Once upon a time, I recapped an insane Christian book that claimed the devil created football as a tool to destroy humanity. The article’s popularity made me turn my recaps into a weekly series named “So You Don’t Have To“, where I find batshit crazy pieces of media (books, movies, etc) and recap them for your pleasure.
Today, I’ll be recapping the conspiracy theory titled, “WITCHCRAFT, DARK MUSIC & THE IDOLATRY OF BEYONCÉ” by Delphine Okobah.
Look at the queen serving Baphomet realness.
So, Beyoncé’s highly anticipated visual album, Black Is King, is finally out. In it, she reimagines the story of The Lion King using music, dance, poetry, woven in beautiful African imagery and culture. This is exactly how I knew that as soon as the musical film was released, conspiracy theorists would be on it like white on rice.
And I was right.
Not long after I tweeted that, someone sent me a post on Instagram containing an insane conspiracy theory about Beyoncé made by a woman named Delphine Okobah. The Delphinator’s (that’s what she calls herself) bio says that her account is dedicated to “amplifying stories that save.” After reading all TEN SLIDES, I figured this was something y’all needed to see.
The idea of someone sitting down to design this cover using the silhouette of the stereotypical depiction of a witch cracks me up so bad. All I can imagine when I look at this is Beyoncé flying her broomstick to the set of Black Is King every day in a cloak, mini-dress, 3-inch heels, and the sorting hat from Harry Potter on her head.
Sounding like the opening narration of a dystopian movie, Delphine starts with the claim that there has been an increase in demon activity recently. According to her, the line between both realms have been blurred (I think Robin Thicke predicted this) and everyone’s going to have to pick a side because a war is coming and “casual Christians will become casualties.” That last line made my mind go:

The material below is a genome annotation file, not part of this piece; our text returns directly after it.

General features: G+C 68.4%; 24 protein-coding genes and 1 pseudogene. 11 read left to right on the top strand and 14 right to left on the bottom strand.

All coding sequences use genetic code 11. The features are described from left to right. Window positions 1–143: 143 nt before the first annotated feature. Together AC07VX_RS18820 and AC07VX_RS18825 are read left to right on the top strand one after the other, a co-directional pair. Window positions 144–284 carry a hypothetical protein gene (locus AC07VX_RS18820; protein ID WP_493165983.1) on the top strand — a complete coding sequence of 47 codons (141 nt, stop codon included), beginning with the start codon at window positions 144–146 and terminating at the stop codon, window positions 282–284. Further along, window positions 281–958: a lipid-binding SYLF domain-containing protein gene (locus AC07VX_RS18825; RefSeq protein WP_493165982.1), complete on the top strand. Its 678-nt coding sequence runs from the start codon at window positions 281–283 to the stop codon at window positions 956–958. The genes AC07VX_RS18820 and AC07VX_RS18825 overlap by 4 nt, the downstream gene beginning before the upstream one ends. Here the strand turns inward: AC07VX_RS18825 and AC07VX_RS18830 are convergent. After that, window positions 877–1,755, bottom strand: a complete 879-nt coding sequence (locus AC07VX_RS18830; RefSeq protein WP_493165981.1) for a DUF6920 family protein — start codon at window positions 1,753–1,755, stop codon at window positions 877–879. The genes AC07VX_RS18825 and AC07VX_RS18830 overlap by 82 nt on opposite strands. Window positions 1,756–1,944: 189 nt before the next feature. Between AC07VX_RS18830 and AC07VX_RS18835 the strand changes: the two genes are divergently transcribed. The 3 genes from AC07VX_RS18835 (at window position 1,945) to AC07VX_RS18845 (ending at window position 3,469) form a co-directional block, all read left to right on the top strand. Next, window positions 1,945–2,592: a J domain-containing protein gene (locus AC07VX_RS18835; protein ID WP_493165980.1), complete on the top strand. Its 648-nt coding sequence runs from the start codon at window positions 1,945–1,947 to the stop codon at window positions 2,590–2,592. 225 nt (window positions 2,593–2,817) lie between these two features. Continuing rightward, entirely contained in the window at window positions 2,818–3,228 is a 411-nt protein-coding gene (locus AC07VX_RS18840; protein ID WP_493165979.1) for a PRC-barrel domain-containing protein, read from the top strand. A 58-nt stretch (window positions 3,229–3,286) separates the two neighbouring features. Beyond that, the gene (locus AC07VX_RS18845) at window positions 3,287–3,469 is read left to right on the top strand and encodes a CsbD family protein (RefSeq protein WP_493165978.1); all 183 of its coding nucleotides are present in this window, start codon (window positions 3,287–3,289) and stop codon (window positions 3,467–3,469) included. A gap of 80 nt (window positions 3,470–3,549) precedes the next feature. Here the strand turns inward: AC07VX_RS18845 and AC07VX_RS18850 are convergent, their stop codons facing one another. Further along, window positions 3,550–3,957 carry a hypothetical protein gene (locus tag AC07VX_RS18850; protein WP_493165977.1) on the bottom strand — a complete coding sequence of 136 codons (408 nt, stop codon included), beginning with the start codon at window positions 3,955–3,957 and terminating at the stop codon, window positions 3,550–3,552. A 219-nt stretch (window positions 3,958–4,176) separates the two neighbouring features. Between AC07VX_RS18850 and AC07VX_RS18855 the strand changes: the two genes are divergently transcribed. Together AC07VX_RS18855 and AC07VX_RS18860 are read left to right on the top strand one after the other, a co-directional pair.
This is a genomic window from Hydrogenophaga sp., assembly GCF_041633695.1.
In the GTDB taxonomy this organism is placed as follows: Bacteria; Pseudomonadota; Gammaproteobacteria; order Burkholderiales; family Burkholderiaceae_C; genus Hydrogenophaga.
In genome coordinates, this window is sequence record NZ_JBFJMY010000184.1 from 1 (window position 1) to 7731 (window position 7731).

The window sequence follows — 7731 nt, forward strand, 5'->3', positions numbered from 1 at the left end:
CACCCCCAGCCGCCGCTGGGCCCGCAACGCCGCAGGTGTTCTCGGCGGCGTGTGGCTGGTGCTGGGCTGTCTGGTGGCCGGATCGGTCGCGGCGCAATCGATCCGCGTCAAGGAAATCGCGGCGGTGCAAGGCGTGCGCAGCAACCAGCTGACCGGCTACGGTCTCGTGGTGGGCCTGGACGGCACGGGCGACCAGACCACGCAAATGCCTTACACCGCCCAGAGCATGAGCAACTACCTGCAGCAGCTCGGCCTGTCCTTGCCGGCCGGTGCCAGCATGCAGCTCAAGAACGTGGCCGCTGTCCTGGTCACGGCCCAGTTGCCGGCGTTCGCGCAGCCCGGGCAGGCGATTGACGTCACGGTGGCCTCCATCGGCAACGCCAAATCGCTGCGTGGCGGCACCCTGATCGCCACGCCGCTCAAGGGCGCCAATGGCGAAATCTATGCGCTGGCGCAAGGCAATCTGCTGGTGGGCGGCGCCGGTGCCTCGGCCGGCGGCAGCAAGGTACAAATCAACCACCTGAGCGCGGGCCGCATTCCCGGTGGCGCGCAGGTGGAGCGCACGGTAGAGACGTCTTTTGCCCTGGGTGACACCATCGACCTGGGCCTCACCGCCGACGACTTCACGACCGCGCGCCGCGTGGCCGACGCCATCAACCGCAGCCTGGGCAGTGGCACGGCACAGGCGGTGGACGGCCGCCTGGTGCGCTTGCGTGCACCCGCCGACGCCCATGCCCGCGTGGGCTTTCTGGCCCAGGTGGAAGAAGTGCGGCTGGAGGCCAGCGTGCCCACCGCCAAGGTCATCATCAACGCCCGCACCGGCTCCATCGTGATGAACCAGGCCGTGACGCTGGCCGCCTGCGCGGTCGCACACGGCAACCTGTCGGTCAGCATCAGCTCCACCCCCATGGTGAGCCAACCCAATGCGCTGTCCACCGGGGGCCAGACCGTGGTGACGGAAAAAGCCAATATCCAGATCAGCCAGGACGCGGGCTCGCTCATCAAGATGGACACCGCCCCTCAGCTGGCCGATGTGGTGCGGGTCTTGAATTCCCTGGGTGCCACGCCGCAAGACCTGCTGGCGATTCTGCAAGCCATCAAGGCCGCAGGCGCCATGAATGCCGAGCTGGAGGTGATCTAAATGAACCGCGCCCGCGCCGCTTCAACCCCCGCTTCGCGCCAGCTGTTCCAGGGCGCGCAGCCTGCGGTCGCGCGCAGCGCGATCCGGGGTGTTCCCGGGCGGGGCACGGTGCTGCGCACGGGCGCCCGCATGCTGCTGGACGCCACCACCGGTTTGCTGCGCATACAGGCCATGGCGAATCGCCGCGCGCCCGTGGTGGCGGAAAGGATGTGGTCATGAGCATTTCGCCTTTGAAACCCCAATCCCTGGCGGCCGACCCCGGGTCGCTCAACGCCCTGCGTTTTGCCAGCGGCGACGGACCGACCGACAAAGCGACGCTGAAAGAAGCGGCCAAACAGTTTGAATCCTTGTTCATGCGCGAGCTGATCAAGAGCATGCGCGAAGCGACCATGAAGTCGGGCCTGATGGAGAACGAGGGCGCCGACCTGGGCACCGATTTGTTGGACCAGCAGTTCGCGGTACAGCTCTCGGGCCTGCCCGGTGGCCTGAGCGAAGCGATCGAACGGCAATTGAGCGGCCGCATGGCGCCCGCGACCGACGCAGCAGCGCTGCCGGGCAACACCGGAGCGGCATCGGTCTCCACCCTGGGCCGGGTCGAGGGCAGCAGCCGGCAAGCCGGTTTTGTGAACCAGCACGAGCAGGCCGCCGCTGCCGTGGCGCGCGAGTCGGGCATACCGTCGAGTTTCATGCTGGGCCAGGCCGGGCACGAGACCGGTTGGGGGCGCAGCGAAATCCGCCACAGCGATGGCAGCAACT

When are we getting the rap album, Delphine??!
She says that witchcraft is becoming more mainstream, citing the witches who came out in support of the Black Lives Matter movement and the Nigerian women who sell/use the popular love charm, Kayan Mata, as proof. There’s also something about the gentrification of witchcraft.
She finally gets to the matter of interest by calling Beyoncé the queen of witchcraft in music. She claims that Beyoncé has been trying to let people know – using her music – that she’s about that witch life but people have refused to hear word. Delphine presents the poem, Denial, from Beyoncé’s 2016 album, Lemonade, as an example.
“How does one levitate downwards?” – Delphine
“She did all that to meet Satan!” – Delphine
“She thinks the bible and everything it stands for is trash!” – Delphine
She brings up lyrics from Beyoncé’s 2020 single, Black Parade, as another example.
“This aunty is telling you people where she gets her powers from but a lot of you are just excited that she’s making references to Africa!” – Delphine
“THIS IS A COMMON WITCHCRAFT RITUAL USED TO PROGRAM INTENTIONS INTO GEMSTONES!!! “ – Delphine
She alleges that the reason the Beyhive stans her so hard is because she has used juju on them. She also says that Beyoncé has been guest-starring in her dreams for the past 2 years.
I’d never heard of this so I went a-googling and it turns out that it’s true!
I’m a Beyist now.
Delphine claims that Black Is King has been released with a dark potent spell that will put a heavy veil on the hearts of young people everywhere. Why? Because contrary to popular belief, Beyoncé does not have our best interests at heart. She says that the supposed aim of the visual album – to celebrate black ancestry and African tradition using a modern twist and universal language – is a fucking lie because:
“With music generally, protect your entry gates (ears) and guard your heart!” – Delphine
Delphine’s final message is this:
“Stop worshipping stars (celebrities) and worship the STAR (Jesus) who birthed the other stars!” – Delphine
Till next week, y’all.
Check back every Friday for more So You Don’t Have To insanity.
Click here to read other entries in the So You Don’t Have To series.